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American Made Jeans – You'd Have To Love Them!

By Laura Santos, Rasheed Bailey & Maurice Malone Published February 15, 2022

Ever wonder why the number of brands making American-made jeans keeps dwindling? Is it solely the lower cost driving labels overseas, or is it more to it?

"As I said before and will say again, making jeans in the USA is difficult in comparison to producing in other countries," says Williamsburg owner/designer Maurice Malone. "You have to love the craft, and not mind working harder for lower returns."

Although it is difficult the results are worth it. We were knocked down in 2020 and it took us nearly 2-years to get off the mat. Without getting deep into the weeds, for a better understanding of some of the steps and issues in what we do, see our previous article "An American Jeans Horror Story." 

Producing our first in-stock jeans since the beginning of the pandemic took an unbelievable 6-months. We were excited to start with an all-American production using rare made in the USA Cone White Oak denim, with sewing in Los Angeles. We began our come-back with a new factory in June 2021, and found disappointment with delays and incompetence, having to switch factories in late November.

As we re-organized things with the new factory, we decided to add a second style option to make up for the lost time. To do this seamlessly we utilized the same patterns and thread colors, inserting a second fabric that could compliment the original production's denim. The new fabric had to be of equal width to cut together with the existing textile, and different enough to register as a new style.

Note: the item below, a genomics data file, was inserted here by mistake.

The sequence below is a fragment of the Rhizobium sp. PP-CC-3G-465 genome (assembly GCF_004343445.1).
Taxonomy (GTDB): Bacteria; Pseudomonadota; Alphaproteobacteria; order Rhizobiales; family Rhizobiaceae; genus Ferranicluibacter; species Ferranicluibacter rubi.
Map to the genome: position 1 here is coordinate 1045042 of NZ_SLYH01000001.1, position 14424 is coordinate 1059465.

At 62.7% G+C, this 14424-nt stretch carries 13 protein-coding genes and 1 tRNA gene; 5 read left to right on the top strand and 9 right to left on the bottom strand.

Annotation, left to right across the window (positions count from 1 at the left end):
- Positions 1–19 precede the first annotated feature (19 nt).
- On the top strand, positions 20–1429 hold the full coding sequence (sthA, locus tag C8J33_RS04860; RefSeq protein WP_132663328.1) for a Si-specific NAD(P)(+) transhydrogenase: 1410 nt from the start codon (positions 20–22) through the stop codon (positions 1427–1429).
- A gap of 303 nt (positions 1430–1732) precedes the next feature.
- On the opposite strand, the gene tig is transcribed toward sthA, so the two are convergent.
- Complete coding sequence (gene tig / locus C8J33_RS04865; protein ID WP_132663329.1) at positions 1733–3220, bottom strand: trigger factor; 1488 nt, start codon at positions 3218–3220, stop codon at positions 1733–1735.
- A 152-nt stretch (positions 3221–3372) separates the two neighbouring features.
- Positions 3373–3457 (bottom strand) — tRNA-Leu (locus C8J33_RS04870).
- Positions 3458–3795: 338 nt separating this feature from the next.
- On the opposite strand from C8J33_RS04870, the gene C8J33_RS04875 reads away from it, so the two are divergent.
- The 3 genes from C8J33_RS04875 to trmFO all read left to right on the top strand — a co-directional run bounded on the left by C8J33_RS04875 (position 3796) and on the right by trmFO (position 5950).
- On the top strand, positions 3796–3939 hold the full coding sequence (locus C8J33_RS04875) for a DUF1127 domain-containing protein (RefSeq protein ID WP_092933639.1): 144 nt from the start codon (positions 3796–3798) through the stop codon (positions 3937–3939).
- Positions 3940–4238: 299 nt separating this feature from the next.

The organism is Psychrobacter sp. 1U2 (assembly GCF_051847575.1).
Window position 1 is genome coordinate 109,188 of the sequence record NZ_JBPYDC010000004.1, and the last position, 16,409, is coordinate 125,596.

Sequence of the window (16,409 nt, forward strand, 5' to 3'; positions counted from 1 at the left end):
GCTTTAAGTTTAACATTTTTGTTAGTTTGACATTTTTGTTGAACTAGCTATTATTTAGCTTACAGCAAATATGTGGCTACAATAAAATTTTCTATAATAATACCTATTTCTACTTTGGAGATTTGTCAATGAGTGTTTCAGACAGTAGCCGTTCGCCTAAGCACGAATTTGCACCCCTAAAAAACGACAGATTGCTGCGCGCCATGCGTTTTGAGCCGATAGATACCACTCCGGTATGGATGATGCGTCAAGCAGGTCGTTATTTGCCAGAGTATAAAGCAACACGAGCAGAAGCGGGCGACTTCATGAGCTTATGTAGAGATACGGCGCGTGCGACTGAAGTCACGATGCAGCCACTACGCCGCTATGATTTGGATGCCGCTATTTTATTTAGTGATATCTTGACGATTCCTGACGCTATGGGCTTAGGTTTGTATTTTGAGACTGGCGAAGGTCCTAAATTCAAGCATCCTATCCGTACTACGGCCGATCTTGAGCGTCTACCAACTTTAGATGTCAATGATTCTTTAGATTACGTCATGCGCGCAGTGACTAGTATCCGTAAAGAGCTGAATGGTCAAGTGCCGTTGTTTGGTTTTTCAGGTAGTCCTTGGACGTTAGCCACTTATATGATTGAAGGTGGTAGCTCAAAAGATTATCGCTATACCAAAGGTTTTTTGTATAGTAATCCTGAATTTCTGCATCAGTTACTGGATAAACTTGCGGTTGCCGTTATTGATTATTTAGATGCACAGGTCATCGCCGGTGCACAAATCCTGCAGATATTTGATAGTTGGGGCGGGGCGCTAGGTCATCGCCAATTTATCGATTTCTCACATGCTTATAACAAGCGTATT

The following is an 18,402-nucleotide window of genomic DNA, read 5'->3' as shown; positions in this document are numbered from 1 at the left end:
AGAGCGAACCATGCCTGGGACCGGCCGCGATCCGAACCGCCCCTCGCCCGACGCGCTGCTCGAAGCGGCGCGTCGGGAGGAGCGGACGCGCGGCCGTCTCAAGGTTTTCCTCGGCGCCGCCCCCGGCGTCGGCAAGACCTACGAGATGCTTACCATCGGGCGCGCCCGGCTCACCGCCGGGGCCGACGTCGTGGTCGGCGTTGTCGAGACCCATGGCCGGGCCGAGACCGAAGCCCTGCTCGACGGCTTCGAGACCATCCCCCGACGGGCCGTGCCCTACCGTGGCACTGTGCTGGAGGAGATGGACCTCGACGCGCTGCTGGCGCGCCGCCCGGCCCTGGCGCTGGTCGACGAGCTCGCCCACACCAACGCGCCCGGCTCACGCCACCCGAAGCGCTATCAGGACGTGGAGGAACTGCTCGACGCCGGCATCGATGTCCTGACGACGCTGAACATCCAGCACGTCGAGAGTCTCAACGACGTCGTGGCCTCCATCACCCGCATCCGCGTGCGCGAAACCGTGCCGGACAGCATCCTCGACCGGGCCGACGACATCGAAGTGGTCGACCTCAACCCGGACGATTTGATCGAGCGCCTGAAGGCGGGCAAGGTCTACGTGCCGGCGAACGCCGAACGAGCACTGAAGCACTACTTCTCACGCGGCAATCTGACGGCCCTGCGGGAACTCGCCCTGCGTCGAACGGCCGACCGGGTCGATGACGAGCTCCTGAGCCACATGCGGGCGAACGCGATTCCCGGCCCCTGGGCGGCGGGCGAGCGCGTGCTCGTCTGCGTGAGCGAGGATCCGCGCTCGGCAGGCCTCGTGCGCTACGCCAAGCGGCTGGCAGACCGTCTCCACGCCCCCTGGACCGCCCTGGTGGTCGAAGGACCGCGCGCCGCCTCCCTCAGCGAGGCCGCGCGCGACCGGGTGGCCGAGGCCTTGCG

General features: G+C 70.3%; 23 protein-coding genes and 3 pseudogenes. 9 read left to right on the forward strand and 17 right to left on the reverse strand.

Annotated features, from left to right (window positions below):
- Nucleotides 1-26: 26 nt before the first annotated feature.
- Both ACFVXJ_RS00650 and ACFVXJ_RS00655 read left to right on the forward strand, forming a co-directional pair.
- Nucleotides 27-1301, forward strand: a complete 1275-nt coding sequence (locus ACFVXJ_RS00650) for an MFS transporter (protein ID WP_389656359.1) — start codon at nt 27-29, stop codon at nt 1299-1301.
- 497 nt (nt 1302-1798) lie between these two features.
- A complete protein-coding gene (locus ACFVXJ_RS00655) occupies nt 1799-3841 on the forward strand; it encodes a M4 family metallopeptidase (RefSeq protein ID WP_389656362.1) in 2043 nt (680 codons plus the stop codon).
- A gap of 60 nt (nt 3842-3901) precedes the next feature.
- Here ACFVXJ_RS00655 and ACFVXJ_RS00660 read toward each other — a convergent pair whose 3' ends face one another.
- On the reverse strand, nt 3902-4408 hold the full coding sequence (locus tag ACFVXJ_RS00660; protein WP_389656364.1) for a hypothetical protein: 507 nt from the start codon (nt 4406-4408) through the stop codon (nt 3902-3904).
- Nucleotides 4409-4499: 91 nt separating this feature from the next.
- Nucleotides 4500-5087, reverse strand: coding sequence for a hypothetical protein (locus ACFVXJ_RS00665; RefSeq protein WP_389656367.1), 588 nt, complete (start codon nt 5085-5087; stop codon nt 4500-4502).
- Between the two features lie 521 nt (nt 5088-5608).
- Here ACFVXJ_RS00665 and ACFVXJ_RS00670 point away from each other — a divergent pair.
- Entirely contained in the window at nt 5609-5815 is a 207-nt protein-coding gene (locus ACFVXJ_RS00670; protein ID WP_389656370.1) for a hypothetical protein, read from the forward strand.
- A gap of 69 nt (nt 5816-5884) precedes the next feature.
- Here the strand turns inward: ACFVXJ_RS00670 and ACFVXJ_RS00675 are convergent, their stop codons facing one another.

We completed two choices of our best-selling Grand Street slim fit. At first glance, they may seem nearly identical but they have their differences. First starting with fabric, which is the foundation of every pair of jeans. The initial production utilizes American-made denim from the now-closed Cone White Oak Mills in North Carolina. 14-oz. in weight, the color is bluer in shade than our second style, which was woven in Japan. Likewise, a 14-oz. selvedge raw denim, but has a deep indigo dark shade.

To complement each tone of denim, we inserted contrasting rivet color combos into the mix. The rivet's copper washers and black nails embolden the bluer Cone Denim. In divergence, we reverse them to black washers and copper nails, lowering the contrast and darkening the mood of the Japanese denim. With both styles made in limited volumes (only 57 in the Japanese selvedge), and the first after the company survived the pandemic, we believe the two will be highly desired by denim collectors.